There is good reason to be concerned about potentially unsafe chemicals in the food supply, and importantly, the problem extends well beyond whether an ingredient might be artificial. So, while these recent efforts to remove artificial ingredients respond to mounting consumer concerns, they won’t sate the consumer’s appetite for healthier and safer foods.

EDF is launching a new initiative to move potentially unsafe chemicals from the food supply by harnessing the transformative power of supply chains. EDF’s Behind the Label: A Blueprint for Safer Food Additives provides a roadmap for corporate leadership that moves companies from a reactionary response to artificial ingredients to a proactive approach to ensure safer, simpler food.  We’re excited to have Tom Neltner leading this new effort on safer chemicals in food.  Tom spent years investigating the safety of chemical food additives at the Pew Charitable Trusts and the Natural Resources Defense Council.

In the coming weeks and months, we’ll be outlining the problem of potentially unsafe chemicals in food, the current state of the market response to rising concerns, and our vision for corporate leadership for safer chemicals in food.

Consumers Deserve To Know What's In Their Products

This installment of our Pillars of Leadership series explores Informed Consumers.

Sharing ingredient information with consumers is key to business leadership on chemicals. It can build consumer confidence, trust, loyalty – and market advantage. Numerous surveys (see here and here) and advocacy campaigns (see here) reveal that people want more ingredient information than is typically available today. The key to success in cultivating an Informed Consumer is providing product ingredient information that is comprehensive, accessible, and importantly, meaningful.

Woman label blog image

Consumers want to:

  • Have easy access to consistent, reliable information
  • Feel empowered when making purchasing decisions for themselves and their families
  • Understand what they’re bringing into their homes
  • Avoid adverse health and environmental impacts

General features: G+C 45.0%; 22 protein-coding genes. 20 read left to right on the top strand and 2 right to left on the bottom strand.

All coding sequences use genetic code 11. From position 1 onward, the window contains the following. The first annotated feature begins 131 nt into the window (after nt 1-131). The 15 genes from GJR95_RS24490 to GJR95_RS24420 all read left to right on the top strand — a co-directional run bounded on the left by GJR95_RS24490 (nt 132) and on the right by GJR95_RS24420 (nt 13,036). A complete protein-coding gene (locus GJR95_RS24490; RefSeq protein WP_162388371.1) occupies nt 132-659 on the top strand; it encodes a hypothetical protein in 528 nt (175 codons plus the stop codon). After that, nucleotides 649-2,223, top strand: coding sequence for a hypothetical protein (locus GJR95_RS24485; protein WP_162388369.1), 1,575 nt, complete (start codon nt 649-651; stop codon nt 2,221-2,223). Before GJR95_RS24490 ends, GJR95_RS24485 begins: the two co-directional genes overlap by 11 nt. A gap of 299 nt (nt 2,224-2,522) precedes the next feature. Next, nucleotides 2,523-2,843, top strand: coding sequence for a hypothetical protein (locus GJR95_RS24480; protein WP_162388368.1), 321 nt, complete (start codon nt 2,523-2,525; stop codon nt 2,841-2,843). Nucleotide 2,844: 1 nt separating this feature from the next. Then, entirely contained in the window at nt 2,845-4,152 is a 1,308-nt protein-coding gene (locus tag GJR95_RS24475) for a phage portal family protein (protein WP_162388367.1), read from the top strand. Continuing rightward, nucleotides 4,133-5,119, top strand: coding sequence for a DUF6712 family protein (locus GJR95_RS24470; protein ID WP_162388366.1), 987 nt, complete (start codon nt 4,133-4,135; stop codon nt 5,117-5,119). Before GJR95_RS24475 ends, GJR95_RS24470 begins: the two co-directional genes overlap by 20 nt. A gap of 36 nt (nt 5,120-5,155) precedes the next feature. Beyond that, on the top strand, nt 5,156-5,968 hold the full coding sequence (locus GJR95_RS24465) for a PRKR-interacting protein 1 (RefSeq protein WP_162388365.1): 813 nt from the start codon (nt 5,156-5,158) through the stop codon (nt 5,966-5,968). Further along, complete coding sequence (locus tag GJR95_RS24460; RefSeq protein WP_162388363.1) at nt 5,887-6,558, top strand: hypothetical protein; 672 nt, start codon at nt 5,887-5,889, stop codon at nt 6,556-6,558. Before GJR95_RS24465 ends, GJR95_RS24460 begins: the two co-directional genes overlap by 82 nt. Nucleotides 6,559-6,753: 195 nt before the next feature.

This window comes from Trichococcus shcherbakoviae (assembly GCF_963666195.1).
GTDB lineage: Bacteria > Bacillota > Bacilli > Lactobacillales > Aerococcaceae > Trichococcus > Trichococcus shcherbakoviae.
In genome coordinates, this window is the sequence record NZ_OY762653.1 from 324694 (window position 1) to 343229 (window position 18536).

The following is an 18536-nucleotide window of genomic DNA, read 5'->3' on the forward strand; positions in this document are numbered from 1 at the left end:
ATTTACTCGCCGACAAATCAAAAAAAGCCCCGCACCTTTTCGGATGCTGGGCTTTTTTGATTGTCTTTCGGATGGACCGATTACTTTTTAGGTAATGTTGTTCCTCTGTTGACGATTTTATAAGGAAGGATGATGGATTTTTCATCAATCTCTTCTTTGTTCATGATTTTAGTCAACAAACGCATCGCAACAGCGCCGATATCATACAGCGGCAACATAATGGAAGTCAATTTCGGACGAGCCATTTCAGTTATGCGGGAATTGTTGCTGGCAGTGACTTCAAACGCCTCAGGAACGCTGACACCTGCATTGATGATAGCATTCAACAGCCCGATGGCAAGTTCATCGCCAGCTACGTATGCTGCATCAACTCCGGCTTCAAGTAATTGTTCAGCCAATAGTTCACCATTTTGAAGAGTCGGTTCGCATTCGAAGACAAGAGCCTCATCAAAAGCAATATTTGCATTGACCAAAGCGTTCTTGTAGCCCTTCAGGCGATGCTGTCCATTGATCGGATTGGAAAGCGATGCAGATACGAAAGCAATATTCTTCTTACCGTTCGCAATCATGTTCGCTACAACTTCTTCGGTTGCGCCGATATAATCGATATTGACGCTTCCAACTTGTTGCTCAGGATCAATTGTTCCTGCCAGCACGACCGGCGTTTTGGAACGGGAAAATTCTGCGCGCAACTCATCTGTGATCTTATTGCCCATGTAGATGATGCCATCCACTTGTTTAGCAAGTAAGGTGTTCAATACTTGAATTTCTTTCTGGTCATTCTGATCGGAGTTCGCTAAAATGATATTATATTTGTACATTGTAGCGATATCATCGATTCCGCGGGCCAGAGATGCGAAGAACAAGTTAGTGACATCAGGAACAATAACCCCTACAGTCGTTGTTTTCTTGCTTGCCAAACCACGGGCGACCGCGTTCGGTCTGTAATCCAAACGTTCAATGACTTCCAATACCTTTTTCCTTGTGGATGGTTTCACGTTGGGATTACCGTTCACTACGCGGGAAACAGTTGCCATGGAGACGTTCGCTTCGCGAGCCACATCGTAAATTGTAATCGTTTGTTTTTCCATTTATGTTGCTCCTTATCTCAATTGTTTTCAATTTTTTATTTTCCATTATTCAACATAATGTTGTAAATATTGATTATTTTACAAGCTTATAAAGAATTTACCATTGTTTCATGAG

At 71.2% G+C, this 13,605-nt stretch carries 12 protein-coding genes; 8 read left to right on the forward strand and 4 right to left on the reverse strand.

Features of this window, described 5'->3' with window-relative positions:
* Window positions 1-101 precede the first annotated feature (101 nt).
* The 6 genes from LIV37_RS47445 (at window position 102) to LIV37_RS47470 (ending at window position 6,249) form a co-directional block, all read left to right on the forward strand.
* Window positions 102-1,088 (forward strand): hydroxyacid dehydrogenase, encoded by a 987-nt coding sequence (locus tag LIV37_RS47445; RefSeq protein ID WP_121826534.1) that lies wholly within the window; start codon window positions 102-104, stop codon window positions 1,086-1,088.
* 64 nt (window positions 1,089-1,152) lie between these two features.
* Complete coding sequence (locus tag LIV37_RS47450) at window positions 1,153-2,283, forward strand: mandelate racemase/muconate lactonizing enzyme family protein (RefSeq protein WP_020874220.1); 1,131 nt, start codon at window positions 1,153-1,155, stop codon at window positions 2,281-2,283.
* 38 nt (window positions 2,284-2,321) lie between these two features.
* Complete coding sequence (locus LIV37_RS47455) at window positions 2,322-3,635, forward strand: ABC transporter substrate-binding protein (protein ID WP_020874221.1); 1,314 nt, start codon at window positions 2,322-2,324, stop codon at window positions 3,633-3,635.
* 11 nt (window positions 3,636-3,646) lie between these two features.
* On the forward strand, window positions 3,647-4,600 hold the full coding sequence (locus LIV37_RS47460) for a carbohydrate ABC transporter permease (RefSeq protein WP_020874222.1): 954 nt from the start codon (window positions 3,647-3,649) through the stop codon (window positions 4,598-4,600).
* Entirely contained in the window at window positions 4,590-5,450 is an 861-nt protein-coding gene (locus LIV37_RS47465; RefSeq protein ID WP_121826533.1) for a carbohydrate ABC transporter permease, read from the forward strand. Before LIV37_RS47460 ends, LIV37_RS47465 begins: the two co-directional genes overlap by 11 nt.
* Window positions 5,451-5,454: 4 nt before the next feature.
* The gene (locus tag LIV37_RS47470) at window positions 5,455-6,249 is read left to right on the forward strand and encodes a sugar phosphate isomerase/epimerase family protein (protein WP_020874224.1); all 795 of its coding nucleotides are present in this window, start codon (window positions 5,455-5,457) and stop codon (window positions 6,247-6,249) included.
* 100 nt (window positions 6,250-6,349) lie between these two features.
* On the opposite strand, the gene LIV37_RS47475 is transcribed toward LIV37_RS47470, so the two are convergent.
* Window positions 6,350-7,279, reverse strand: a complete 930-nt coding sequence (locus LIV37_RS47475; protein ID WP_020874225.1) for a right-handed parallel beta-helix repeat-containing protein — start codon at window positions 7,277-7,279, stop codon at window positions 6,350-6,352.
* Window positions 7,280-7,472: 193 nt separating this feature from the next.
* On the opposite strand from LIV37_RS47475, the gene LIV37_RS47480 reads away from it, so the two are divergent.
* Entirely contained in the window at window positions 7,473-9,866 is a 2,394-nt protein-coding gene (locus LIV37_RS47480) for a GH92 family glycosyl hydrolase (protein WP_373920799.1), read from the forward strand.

• Trust that brands and retailers respect their interest in knowing product composition

How does a company cultivate an Informed Consumer? For starters, by sharing ingredient information on product packaging and online for products it makes or sells, with content that extends well beyond regulatory requirements. While packaging physically limits the amount of information that can be shared with consumers, online ingredient disclosure allows greater flexibility in terms of the extent and type of ingredient information, as well as how that information is accessed and presented. Read more

The Who What Why and How of Safer Chemicals

This installment of our Pillars of Leadership series explores Supply Chain Transparency.

You can’t act on what you don’t know. And if you can’t take informed action, you can’t innovate in smart and sustainable ways. A key step toward achieving industry leadership on chemicals is to gain a full understanding of the chemical supply chain.

Pillars of Leadership for Safer Chemicals in the MarketplaceSupply Chain Transparency informs a company’s decisions to effectively mitigate risk of current or pending chemical regulations (see here) and to efficiently allocate resources towards product innovation (see here). It also improves the data-set for product life cycle assessments, thereby yielding more firm-specific results. Above all, Supply Chain Transparency helps a company define and understand its starting point and its goals.

What does Supply Chain Transparency mean explicitly? EDF defines true transparency leadership as knowing the What, How Much, Why, and Who of the chemicals in one’s products. Read more

Behind the Label: How Business Sees Opportunity in Safer Chemistry